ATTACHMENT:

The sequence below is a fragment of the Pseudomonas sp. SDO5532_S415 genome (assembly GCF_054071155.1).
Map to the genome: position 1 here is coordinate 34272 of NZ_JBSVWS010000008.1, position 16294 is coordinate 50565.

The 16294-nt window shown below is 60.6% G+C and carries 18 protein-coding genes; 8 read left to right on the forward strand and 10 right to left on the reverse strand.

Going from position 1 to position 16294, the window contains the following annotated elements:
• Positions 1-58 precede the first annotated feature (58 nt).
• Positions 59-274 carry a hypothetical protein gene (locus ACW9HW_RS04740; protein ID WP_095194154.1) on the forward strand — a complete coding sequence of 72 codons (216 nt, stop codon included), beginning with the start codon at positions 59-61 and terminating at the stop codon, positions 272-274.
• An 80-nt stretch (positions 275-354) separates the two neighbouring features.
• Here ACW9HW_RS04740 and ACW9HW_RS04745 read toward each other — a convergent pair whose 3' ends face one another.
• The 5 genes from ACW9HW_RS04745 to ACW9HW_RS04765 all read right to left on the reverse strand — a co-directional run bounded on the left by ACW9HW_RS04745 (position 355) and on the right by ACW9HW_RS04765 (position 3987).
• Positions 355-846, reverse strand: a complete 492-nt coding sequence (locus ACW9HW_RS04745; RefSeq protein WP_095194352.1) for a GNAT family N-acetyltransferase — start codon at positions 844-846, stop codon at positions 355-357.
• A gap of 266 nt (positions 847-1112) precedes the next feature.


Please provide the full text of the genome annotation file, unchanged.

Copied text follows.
The sequence below is a fragment of the Pseudomonas sp. SDO5532_S415 genome (assembly GCF_054071155.1).
Map to the genome: position 1 here is coordinate 34272 of NZ_JBSVWS010000008.1, position 16294 is coordinate 50565.

The 16294-nt window shown below is 60.6% G+C and carries 18 protein-coding genes; 8 read left to right on the forward strand and 10 right to left on the reverse strand.

Going from position 1 to position 16294, the window contains the following annotated elements:
• Positions 1-58 precede the first annotated feature (58 nt).
• Positions 59-274 carry a hypothetical protein gene (locus ACW9HW_RS04740; protein ID WP_095194154.1) on the forward strand — a complete coding sequence of 72 codons (216 nt, stop codon included), beginning with the start codon at positions 59-61 and terminating at the stop codon, positions 272-274.
• An 80-nt stretch (positions 275-354) separates the two neighbouring features.
• Here ACW9HW_RS04740 and ACW9HW_RS04745 read toward each other — a convergent pair whose 3' ends face one another.
• The 5 genes from ACW9HW_RS04745 to ACW9HW_RS04765 all read right to left on the reverse strand — a co-directional run bounded on the left by ACW9HW_RS04745 (position 355) and on the right by ACW9HW_RS04765 (position 3987).
• Positions 355-846, reverse strand: a complete 492-nt coding sequence (locus ACW9HW_RS04745; RefSeq protein WP_095194352.1) for a GNAT family N-acetyltransferase — start codon at positions 844-846, stop codon at positions 355-357.
• A gap of 266 nt (positions 847-1112) precedes the next feature.